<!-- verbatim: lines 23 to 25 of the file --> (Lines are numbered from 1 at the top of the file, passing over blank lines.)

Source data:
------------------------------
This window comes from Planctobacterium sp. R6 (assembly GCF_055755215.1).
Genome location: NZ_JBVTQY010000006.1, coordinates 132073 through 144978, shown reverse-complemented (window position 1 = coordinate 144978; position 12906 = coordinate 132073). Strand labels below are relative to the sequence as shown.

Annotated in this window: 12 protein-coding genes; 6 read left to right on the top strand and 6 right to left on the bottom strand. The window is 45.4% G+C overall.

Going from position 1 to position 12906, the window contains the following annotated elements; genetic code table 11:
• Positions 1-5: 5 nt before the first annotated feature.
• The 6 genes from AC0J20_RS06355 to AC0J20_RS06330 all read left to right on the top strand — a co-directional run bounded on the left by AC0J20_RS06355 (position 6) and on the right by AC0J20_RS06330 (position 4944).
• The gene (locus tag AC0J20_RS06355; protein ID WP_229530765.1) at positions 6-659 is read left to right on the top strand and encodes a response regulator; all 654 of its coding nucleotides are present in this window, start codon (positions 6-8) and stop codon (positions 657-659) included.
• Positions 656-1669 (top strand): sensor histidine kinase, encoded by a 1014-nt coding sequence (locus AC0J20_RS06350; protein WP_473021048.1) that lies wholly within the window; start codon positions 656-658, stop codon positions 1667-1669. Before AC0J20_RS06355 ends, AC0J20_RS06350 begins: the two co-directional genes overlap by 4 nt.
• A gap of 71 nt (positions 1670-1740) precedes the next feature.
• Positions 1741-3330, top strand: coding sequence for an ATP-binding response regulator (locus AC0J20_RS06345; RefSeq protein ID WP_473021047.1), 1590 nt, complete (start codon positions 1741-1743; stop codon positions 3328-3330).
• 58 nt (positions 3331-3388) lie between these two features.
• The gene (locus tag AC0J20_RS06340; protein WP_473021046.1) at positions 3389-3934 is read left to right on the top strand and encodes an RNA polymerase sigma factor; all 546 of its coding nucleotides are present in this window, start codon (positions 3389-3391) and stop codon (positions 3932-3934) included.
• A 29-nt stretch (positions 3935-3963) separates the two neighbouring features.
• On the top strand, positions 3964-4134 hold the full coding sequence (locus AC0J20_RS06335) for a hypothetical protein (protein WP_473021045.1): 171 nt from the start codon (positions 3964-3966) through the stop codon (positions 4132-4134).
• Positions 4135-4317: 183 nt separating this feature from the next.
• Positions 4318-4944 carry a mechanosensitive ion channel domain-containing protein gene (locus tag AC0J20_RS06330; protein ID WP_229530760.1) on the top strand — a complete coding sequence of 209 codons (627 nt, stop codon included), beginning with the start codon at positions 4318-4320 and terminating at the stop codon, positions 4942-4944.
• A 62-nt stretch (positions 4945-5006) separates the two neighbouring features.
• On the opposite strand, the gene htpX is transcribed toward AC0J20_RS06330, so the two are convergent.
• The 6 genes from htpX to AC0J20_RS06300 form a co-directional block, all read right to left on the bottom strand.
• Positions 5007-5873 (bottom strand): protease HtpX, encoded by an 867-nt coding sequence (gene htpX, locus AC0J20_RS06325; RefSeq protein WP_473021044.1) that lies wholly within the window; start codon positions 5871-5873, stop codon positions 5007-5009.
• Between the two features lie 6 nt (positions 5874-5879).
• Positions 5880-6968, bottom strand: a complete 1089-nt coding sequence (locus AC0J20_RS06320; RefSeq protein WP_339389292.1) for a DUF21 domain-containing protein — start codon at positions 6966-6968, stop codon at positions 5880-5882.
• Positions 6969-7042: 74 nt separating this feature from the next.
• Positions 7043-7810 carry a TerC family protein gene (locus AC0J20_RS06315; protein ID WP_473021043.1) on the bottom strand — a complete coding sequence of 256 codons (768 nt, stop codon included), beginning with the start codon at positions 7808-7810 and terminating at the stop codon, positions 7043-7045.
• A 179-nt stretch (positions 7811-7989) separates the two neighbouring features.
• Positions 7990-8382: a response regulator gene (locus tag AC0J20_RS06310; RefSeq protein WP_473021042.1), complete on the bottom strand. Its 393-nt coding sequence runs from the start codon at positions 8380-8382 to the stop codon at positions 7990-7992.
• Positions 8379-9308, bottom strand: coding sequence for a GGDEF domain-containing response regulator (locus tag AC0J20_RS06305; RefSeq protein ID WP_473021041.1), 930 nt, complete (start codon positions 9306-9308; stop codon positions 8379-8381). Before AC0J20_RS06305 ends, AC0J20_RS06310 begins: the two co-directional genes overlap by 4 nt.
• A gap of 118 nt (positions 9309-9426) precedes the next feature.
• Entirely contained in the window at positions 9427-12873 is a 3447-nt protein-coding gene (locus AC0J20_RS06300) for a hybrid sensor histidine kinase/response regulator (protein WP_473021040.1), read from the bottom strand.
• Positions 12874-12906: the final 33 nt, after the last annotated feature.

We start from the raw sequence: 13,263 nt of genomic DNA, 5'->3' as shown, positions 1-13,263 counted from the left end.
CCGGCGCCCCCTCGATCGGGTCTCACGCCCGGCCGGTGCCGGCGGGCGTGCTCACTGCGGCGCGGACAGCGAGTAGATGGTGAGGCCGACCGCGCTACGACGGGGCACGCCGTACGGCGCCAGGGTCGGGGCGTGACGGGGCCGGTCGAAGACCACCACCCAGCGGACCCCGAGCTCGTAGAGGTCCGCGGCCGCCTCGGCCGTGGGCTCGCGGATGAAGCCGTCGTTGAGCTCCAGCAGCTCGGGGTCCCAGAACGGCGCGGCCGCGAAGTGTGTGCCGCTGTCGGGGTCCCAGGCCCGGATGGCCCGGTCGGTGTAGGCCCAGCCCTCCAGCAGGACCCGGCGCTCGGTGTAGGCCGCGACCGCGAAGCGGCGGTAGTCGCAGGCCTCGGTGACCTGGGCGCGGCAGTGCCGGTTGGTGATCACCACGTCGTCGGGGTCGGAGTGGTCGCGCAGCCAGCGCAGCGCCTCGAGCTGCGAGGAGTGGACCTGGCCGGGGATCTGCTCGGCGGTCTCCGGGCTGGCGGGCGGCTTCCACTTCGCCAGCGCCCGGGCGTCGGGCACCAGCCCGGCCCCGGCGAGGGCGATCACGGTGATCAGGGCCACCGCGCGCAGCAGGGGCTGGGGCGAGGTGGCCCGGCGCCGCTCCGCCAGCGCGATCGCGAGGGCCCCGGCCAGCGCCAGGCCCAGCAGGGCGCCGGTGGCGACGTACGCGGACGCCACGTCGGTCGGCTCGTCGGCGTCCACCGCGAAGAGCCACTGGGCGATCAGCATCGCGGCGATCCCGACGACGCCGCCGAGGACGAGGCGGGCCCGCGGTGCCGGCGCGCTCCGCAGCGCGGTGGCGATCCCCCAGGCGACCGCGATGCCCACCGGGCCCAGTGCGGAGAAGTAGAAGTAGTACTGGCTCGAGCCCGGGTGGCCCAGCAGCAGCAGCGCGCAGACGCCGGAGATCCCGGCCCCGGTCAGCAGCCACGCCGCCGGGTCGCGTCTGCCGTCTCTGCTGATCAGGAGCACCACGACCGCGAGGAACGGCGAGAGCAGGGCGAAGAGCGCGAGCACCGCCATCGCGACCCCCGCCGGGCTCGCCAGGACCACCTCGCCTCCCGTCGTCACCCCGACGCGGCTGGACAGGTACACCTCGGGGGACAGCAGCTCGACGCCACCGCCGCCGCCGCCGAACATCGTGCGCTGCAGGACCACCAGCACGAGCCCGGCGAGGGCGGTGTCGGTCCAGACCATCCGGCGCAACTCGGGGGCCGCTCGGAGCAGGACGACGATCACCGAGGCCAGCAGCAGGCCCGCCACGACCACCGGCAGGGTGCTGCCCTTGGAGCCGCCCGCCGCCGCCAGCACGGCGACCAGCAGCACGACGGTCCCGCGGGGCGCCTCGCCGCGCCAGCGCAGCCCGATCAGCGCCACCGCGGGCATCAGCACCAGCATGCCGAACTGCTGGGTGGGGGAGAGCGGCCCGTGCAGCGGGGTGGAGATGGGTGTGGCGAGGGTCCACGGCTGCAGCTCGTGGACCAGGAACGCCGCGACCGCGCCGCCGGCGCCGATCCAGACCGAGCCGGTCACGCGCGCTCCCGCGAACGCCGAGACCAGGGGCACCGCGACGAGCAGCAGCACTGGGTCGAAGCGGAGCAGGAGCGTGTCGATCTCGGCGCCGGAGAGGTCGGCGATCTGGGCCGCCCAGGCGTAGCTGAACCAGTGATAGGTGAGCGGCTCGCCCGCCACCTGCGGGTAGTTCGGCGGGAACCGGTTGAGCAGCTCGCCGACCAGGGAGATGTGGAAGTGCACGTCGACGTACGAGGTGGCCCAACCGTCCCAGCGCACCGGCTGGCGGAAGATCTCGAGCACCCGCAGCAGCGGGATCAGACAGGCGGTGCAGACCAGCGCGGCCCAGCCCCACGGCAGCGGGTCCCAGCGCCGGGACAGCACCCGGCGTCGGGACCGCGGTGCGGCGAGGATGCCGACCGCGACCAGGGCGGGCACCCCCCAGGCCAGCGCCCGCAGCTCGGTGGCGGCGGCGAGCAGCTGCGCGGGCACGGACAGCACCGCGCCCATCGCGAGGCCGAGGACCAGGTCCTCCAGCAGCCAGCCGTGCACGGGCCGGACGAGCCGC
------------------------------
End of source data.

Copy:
• Positions 6969-7042: 74 nt separating this feature from the next.
• Positions 7043-7810 carry a TerC family protein gene (locus AC0J20_RS06315; protein ID WP_473021043.1) on the bottom strand — a complete coding sequence of 256 codons (768 nt, stop codon included), beginning with the start codon at positions 7808-7810 and terminating at the stop codon, positions 7043-7045.
• A 179-nt stretch (positions 7811-7989) separates the two neighbouring features.